Parties concerned over the issue of the South China Sea should return to the healthy track of using dialogue to resolve disputes and join hands to promote regional cooperation and development, experts said during the “Think Tank Seminar on the South China Sea and Regional Cooperation and Development” in Singapore on Monday.
Around 30 scholars from China, Indonesia, Malaysia and other countries gathered in Singapore to discuss ways to settle and solutions to disputes in the South China Sea, as well as overall regional cooperation and development.
During the seminar, think-tank members reiterated that through presupposition, self-established rules and disregard for basic facts, the arbitral tribunal proceeding over the case unilaterally filed by the Philippines has violated the basic principles of international law and therefore its verdict has no binding force at all.
The arbitration was a complete political farce carried out under legal pretext, during which serious mistakes concerning procedure, application of the law and admission of evidence were made, said Zhao Qizheng, dean of Renmin University of China’s School of Journalism and former head of the State Council Information Office.
Zheng Yongnian, director of the National University of Singapore’s East Asia Institute, pointed out that the South China Sea issue has always been a political issue rather than a simple legal matter.
“The law has never effectively settled international disputes,” Zheng said, adding that since China and the Philippines have signed many political agreements, both sides should solve disputes through negotiation.
Deputy Director General Li Guoqiang from the Chinese Academy of Social Sciences’ (CASS) Institute of Chinese Borderland Studies told the People’s Daily that the tribunal has cast judicial fairness and justice aside in exchange for “paid for justice.”
“Abundant historical literature from over the past two millennia has proven that China was the first to discover, name, develop and peacefully utilize the islands and waters in the South China Sea,” he added.
Lacking any basic work ethic, the so-called arbitrators have rendered an extremely absurd and ridiculous verdict, Li said.
According to Fu Kuen-chen, dean of Xiamen University’s South China Sea Institute, many people were surprised by the one-sided verdict, which being delivered without China’s participation throughout the process has set a bad precedent for international society.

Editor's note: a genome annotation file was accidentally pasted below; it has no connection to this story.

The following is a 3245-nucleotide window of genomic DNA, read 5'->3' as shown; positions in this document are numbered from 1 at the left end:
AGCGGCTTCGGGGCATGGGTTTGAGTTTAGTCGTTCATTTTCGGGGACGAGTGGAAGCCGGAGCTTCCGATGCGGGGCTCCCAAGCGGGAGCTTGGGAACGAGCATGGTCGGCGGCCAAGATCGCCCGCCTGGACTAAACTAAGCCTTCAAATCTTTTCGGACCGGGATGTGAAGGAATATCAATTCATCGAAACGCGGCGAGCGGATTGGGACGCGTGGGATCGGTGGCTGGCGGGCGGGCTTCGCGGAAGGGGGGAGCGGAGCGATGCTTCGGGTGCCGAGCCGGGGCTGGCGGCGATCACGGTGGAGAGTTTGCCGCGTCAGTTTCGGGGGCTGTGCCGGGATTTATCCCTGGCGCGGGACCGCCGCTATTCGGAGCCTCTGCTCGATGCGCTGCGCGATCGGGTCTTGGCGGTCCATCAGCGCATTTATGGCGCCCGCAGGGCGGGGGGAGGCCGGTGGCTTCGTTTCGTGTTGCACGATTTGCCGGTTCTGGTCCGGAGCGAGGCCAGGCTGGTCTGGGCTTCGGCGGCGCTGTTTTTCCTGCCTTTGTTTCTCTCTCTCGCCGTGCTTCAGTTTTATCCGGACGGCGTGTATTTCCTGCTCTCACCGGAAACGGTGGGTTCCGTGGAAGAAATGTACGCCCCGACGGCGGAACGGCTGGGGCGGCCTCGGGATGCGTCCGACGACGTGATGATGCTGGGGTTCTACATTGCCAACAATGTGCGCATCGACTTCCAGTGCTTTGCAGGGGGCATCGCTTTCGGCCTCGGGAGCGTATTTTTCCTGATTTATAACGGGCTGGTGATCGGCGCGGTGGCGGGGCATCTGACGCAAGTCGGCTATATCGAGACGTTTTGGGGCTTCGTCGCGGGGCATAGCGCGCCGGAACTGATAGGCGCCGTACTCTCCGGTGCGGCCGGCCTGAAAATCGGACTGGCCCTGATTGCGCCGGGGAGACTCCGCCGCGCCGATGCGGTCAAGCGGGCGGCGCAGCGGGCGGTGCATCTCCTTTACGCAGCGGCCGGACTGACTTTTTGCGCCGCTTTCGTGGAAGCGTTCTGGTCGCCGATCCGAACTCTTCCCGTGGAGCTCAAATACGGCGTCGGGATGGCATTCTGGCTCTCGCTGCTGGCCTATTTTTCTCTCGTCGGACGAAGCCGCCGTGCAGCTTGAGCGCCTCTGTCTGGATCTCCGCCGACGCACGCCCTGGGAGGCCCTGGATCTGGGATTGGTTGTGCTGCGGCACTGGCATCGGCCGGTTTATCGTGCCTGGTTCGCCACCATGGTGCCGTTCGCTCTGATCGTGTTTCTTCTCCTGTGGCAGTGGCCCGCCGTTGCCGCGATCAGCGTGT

Professor Swaran Singh from the Jawaharlal Nehru University echoed Fu’s opinion. Signh noted that the so-called verdict bears no political wisdom or practicability, let alone authority. “This verdict made with narrow jurisprudence will only escalate tension in the South China Sea,” he added.
When talking about the interference and manipulation of the arbitration by the US, Japan and other countries outside the region, Associate Research Fellow Hou Yi from the CASS Institute of Chinese Borderland Studies said that the arbitration will only jeopardize the interests of neighboring countries in the South China Sea region and the common interests of China and ASEAN countries.
“The US’ interference is not conducive to regional peace, stability and development,” Hou said.
“We must stay vigilant and clear-minded so as to not fall into the trap that is this geopolitical game,” Vannarith Chheang, co-founder and chairman of the Cambodian Institute for Strategic Studies emphasized, adding that Cambodia will not allow the arbitration results to damage China-ASEAN ties.
As this year marks the 25th anniversary of China-ASEAN dialogue relations, Zhao stressed that disputes in the South China Sea are a problem that exists between China and some ASEAN member states, not all of them.
“An indisputable fact is that peace, stability, cooperation and development in the South China Sea conforms to the maximum interests of all sides,” he maintained.
Wang Yuzhu, director of the CASS Centre for APEC and East-Asia Cooperation, pointed out that after the clamor around the arbitration case settles down concerned states will eventually realize that life will go on.
“China leads regional development. At some level, the development of the Southeast Asian economy over the past decade owes itself to China,” Oh Ei Sun, a senior researcher with the S. Rajaratnam School of International Studies, told People’s Daily.
It is the aspiration of ASEAN states to strengthen cooperation with China, as the China-led Asian Infrastructure Investment Bank and “Belt and Road” initiative have been widely welcomed by ASEAN members, he added.
“The common destiny of the China-ASEAN community is vital to regional development,” he said.
By Ding Zi, Yu Yichun, Yang Ou and Zhang Zhiwen from People’s Daily/News Ghana